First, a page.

There are in excess of 20,000 species of fish in nature, and most of these are marine-based. A small number are freshwater fish, and only a tiny number of these are suitable for keeping in ponds. Nevertheless, of the few species available to us, there is a huge range of hybrids, shapes, colours, habits and sizes. And the good news is that every few years a new type of fish, or strain of fish, becomes available to the pond-keeper.
The common goldfish
It is said that the common goldfish is the best known fish in the world and we can all instantly recognize it. It is fairly long-lived fish – 15 years is not unusual – and millions are bred annually by fish farms, which also makes them quite cheap to buy.
Originally from China and parts of Siberia, the goldfish is a hardy breed, able to withstand a range of temperatures from above 30°C down to practically freezing. As a child I well remember the cold British winter of 1963. We had about eight goldfish in a large metal water tank in the greenhouse. The water froze solid, even under glass, all bar about three inches at the bottom. They were probably iced up for three or four days in total but, by speedily defrosting the ice, we managed to save most of the fish.
Goldfish can grow up to about 30cm (12in) from head to tail, if the conditions are right and the pool large enough. Fancy varieties are usually considerably smaller. The ‘normal’ goldfish is short-finned, usually orange but also in other single colour variations (although curiously not in the olive green that is the natural colour of its ancestors). Centuries of selective breeding have produced over 100 ‘official’ varieties of goldfish.
These, also known as the ‘ide’ fish, are perfect for larger ponds – with a minimum surface area of 4m2 (43 sq ft ). In the wild the orfe is silver, but the golden form has been bred for use in garden ponds, along with blue and marbled variants. They are native to various parts of Northern Europe, particularly the River Danube. They are fast movers, staying near the surface of the water – a very obliging form of behaviour as far as humans are concerned.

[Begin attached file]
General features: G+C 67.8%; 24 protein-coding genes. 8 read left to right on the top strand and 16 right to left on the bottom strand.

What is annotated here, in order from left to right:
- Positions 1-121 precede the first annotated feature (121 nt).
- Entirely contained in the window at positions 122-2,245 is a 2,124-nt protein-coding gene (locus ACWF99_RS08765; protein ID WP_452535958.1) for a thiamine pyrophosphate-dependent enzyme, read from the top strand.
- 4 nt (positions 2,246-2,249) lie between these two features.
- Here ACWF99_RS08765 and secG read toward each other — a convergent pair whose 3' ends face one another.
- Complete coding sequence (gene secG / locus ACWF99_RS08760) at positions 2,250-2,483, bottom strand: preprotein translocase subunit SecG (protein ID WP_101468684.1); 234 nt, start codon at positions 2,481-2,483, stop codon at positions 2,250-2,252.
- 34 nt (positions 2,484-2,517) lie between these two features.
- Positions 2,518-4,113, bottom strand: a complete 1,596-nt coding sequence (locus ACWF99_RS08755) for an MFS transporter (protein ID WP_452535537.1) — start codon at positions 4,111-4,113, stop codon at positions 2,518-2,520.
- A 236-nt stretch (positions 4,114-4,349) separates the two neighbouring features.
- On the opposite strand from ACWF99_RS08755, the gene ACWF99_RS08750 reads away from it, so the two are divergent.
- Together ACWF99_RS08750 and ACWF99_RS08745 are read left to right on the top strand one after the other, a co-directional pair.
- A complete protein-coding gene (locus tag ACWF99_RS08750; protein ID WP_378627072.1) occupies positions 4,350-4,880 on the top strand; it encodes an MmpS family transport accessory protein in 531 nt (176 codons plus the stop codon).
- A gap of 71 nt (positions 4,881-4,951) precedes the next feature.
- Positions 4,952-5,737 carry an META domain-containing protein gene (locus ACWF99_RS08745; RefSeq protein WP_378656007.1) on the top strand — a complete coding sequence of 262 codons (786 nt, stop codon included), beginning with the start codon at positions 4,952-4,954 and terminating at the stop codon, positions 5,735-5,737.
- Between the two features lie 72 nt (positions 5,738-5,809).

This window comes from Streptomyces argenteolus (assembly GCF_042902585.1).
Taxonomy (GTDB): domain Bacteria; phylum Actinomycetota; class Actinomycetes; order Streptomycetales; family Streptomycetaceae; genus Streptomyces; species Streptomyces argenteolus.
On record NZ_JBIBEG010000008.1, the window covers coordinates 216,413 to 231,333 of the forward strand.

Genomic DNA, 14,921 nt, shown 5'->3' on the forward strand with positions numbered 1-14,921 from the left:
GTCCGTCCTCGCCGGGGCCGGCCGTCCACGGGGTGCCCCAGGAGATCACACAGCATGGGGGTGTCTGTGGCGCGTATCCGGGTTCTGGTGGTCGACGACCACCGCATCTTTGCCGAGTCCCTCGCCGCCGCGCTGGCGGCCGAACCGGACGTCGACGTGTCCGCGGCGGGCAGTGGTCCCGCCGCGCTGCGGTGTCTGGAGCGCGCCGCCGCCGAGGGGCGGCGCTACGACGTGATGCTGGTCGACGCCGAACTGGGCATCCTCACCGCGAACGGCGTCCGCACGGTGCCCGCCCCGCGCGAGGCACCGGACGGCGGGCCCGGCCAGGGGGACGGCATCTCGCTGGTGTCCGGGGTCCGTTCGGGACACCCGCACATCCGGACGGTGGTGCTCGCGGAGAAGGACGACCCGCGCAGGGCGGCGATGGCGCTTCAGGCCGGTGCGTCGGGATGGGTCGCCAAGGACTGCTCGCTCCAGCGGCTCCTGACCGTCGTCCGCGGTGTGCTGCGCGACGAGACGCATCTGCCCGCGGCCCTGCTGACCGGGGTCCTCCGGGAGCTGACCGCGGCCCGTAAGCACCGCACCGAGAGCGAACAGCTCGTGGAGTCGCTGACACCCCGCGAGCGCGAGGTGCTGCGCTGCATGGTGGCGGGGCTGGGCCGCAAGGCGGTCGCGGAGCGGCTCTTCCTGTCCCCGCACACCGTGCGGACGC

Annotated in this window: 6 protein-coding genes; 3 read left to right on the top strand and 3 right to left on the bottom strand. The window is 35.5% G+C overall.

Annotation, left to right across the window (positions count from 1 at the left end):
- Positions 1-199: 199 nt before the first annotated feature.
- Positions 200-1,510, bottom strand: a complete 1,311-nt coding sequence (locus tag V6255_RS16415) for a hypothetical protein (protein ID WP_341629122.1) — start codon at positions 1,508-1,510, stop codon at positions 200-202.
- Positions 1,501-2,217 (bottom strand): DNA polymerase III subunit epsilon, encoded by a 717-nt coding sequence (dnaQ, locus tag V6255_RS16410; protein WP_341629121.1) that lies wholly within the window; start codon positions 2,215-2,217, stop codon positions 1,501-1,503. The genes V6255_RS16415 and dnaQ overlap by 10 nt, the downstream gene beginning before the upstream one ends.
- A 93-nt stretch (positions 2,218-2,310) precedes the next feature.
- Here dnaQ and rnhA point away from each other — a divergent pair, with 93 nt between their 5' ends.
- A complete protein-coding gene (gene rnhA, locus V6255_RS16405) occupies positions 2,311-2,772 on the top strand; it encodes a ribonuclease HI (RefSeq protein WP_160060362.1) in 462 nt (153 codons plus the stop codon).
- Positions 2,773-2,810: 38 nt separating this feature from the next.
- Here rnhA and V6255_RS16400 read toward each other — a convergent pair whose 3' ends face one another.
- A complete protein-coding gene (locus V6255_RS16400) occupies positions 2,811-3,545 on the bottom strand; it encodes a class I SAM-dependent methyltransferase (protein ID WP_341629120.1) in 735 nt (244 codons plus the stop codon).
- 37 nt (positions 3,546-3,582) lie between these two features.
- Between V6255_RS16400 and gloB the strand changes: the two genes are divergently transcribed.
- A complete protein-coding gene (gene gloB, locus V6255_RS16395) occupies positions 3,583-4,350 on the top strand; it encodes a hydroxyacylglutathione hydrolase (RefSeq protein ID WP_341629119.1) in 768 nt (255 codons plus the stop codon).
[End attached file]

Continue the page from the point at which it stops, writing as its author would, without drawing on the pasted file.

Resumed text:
Orfe are usually sold as specimens of 8-10cm (3-4in) long, but in time they will reach 45cm (18in) if conditions are right. They need to swim in water that is oxygen-rich and for this reason they seem to enjoy the splashes from fountains and waterfalls. They can suffer when the oxygen runs low, for instance during dull, thundery weather.
BREEDING: in late spring the female scatters her eggs among fine-leaved water plants. Hatching takes place in around 20 days.
This fish, which in the wild inhabits the still waters of rivers, large ponds and even sand pits, can grow to a massive 71cm (28in), although 30-41cm (12 – 16in) is more usual for a healthy adult in a large domestic pond. Tench are excellent scavengers and feed off the muddy bottoms of the pond. Although they are very hardy fish, during particularly cold weather they will bury themselves in the mud for some protection.
The original, if you like ‘wild’ form, was the green tench but for garden pond situations the cultivated golden tench is better, as it is more decorative and more easily seen.
Tench are undemanding, being able to survive in relatively acidic water (low pH), with fairly low oxygen levels. The natural food of the tench comprises various insects, worms and young shoots of water vegetation.
a mature female can lay up to 900,000 adhesive eggs among aquatic plants and weed in late spring and early summer. Hatching can take between six to eight days.
The body of this fish is actually silver, but with a golden hue. Its scales are large and rough-looking, and make identification fairly easy. In a pond situation the rudd can grow to 41cm (16in) in length, feeding on worms, insects and certain aquatic vegetation. It is found wild in slow-running rivers in most parts of Europe north of the Pyrenees.
The rudd inhabits the surface and midwater section of the pond, and associates well with other fish, particularly orfe.
a large female rudd can lay as many as 200,000 adhesive eggs during spring and early summer. Hatching takes between 8 to 15 days, depending on the temperature.
This species can grow to over lm (3ft) in length so a large pond is required. Although it is a fine fish, with certain excellent qualities, I hesitate to recommend it, a) because it consumes large amounts of most water plants, with relish, and b) because the larger fish can also leap, so it is not unusual for them to jump out of the pond and perish. In its favour, most grass carp kept in ornamental pools are albinos, which are particularly attractive against dark-sided ponds, and they will actually consume quantities of unwanted vegetation, including duckweed and algae.
this fish needs a temperature of around 27-29°C to spawn, so is unlikely to breed in the confined ponds of temperate zone gardens (which, bearing in mind their eventual size, is quite possibly a relief to know).